GENEVA — When Brad Stoddard took over as executive chef at Belhurst Castle about six months ago, he was tasked with an all-consuming job.

Overseeing food operations at a facility that has two restaurants and two ballrooms? That’s certainly enough to keep anyone busy.

Yet Belhurst owners Duane and Deb Reeder had one more thing for Stoddard to do, and it wasn’t a small request: Transform the menu at the iconic and elegant Edgar’s restaurant.

Job accomplished.

Edgar’s is now Edgar’s Steakhouse — and if beef is your thing, Edgar’s is the place, Duane Reeder said. The restaurant also features seafood and poultry dishes.

Reeder said the new focus was part of an effort to transform Edgar’s reputation into the place you go when you’ve got something really special to celebrate — to change the “perception that we’re expensive and a special occasion place.”

He said the old Edgar’s menu reminded him of a French restaurant, with lots of unrecognizable offerings and some high prices to match.

“Our pricing was, to a great degree, based on that menu,” Reeder said. “We asked, ‘What can we do to make it appealing to the public on a regular basis?’”

Reeder scanned the restaurants in the area and “didn’t see a clear steakhouse” among them.

Steakhouse it is.

Gone are those unrecognizable menu items, replaced by steaks and chops prepared with Belhurst flare, which includes some signature compound butters to add more flavor to the beef dishes.

Stoddard, who served as sous chef at Belhurst under previous executive chef Marco Ballatori, and his staff fussed over the new menu. That included regular staff tastings of potential dishes.

While some chefs scoff at steakhouse themes, Stoddard isn’t one of them.

As a guy who has never held another job outside the restaurant industry — he started as a dishwasher at the Countryside Restaurant in Clifton Springs — Stoddard said he’s done all the fancy stuff, including working as a sous chef under Ballatori. The two, he said, “came up with some great dishes” for Belhurst diners.

His charge now, Stoddard continued, is to make great-tasting food that puts people in the seats every day of the week. The new menu kicked off in mid-December, and diners have provided Belhurst with positive reviews of the new offerings.

Stoddard provided an example of Edgar’s new focus to the Finger Lakes Times, searing a 22-ounce cowboy ribeye (bone-in) steak in a complex dry rub of his own creation that is finished in the oven. The result: a flavorful piece of protein that Stoddard said is priced well below its market value.

Another example: crab cakes with scallions and mascarpone cheese topped by a roasted corn and charred tomato salad.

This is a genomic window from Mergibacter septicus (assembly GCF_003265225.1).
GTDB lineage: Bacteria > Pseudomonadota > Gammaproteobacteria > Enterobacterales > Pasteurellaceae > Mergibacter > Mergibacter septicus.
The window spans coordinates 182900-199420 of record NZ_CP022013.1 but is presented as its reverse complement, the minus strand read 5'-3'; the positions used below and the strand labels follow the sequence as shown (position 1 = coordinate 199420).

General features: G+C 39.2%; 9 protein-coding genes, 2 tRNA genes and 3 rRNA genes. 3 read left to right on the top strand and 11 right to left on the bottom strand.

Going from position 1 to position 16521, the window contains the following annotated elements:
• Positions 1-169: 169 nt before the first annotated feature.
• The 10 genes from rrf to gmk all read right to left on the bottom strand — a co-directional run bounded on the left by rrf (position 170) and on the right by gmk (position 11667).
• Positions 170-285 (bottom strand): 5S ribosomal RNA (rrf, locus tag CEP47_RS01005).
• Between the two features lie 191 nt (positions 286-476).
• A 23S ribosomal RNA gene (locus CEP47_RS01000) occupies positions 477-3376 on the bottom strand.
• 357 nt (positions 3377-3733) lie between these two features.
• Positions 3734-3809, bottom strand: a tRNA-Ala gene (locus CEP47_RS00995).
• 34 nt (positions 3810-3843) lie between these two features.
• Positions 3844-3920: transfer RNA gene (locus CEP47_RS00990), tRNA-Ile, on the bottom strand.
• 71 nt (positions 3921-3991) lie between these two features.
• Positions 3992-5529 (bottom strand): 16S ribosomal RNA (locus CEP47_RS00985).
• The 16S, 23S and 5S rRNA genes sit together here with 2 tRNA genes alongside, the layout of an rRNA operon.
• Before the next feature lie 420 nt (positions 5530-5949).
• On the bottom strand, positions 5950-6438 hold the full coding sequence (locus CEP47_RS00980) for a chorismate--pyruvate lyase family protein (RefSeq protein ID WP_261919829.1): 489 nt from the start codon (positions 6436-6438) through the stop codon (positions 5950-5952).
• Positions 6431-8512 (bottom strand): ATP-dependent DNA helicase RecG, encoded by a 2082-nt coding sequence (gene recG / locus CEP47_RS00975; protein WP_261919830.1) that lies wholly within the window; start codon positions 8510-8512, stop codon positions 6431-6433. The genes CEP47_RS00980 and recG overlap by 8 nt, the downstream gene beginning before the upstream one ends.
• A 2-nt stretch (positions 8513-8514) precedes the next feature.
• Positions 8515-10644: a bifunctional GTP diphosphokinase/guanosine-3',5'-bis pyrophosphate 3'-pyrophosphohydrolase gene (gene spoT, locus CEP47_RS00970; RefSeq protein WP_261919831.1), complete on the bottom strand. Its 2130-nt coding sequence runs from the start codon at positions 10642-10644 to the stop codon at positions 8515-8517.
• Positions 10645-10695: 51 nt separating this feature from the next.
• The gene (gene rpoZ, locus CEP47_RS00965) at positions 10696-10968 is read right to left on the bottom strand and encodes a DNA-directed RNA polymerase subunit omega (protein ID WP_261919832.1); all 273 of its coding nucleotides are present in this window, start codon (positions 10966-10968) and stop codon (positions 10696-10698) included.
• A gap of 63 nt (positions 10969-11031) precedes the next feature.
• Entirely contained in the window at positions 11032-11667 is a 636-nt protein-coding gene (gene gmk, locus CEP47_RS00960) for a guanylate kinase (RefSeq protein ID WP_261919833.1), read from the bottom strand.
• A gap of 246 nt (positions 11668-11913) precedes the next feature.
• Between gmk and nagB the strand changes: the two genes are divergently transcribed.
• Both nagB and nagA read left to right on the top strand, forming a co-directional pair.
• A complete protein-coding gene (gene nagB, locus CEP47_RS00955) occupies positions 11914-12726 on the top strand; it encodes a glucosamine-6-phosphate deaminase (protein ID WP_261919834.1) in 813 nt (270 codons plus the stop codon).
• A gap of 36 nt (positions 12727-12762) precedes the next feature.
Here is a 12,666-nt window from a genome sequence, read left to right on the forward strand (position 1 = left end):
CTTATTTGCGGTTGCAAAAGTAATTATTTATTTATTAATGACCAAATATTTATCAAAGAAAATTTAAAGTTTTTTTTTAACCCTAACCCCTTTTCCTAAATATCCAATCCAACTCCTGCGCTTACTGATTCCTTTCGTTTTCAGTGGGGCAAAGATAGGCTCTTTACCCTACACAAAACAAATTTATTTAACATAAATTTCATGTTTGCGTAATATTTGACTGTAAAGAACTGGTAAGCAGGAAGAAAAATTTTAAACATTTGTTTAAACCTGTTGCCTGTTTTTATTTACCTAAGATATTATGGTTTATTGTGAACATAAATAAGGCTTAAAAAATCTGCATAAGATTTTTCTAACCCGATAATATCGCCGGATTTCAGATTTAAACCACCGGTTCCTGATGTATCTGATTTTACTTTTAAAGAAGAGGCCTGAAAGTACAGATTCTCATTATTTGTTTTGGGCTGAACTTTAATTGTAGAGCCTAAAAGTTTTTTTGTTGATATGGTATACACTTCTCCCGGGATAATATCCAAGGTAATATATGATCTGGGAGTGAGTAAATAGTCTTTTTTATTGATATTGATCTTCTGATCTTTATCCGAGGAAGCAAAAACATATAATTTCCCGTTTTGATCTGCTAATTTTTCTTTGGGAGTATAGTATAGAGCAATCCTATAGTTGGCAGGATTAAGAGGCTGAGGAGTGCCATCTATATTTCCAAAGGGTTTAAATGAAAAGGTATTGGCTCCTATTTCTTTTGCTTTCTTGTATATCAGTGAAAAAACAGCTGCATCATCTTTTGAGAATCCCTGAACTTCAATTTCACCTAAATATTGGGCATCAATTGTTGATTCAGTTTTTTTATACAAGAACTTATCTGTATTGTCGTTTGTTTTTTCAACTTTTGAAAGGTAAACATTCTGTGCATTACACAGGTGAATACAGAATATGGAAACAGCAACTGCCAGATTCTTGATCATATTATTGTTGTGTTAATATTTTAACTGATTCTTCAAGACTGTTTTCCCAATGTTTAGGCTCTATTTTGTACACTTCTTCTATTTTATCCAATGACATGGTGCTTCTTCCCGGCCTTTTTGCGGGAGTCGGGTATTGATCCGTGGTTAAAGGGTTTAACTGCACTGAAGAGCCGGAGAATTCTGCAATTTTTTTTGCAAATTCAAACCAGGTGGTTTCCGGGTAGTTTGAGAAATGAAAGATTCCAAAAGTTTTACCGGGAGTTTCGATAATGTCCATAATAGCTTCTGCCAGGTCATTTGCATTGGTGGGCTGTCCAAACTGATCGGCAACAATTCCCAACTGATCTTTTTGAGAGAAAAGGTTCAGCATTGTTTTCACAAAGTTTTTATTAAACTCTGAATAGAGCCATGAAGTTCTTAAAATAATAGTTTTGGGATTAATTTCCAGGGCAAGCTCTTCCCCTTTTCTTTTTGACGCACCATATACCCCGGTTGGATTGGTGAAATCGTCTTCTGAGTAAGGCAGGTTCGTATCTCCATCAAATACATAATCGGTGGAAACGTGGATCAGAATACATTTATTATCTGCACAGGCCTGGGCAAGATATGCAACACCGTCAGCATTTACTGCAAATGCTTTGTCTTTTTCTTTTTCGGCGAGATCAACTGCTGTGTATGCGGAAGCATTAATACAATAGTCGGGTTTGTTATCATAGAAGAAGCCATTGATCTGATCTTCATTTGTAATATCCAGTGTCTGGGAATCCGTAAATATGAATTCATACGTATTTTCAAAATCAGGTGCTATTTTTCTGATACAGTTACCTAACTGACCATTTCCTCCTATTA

And, finally, a creamed baby spinach au gratin side that a hater of greens could love.

When Ballatori left Belhurst for a position at Realeats, a Geneva-based company making high-quality prepared food for home delivery, Reeder could have searched for a big-name chef to take over. Instead, he went in-house — and Reeder said Stoddard provided a compelling argument on why he should be Belhurst’s next executive chef.

“What convinced me was his enthusiasm to take the position,” Reeder said. “It’s not an easy job. It’s proven (in his performance so far) that he was correct.”

Stoddard has no regrets taking on a job at place that feeds thousands each year.

“I’m loving it,” he said. “I am star-struck every time I walk into this place, to be given the opportunity.”

There was a time, Stoddard added, when such a position would have been far-fetched. He had been working in a number of roles in the restaurant industry, but began to feel that he had hit the professional wall.

“What do I have to do to get to the next level?” he asked himself.

At age 30, he went back to school, getting a culinary degree from Finger Lakes Community College while continuing to work in the restaurant industry.

“A lot of sacrifices were made (on the part of his family),” Stoddard admitted.

Being executive chef at a major restaurant operation has some sacrifice attached to it as well. The hours, especially in the busy tourism season, can be very long, Stoddard acknowledged.

He embraces it, though.

“(The food industry) is like an addiction,” he said. “This is an industry that has a tendency to spit out the weak.”

Reeder said beyond his cooking skills, Stoddard’s experience in nearly every aspect of the kitchen has helped make him a terrific leader.

“Brad has a much better ability to manage those people because he’s done it all,” he said.

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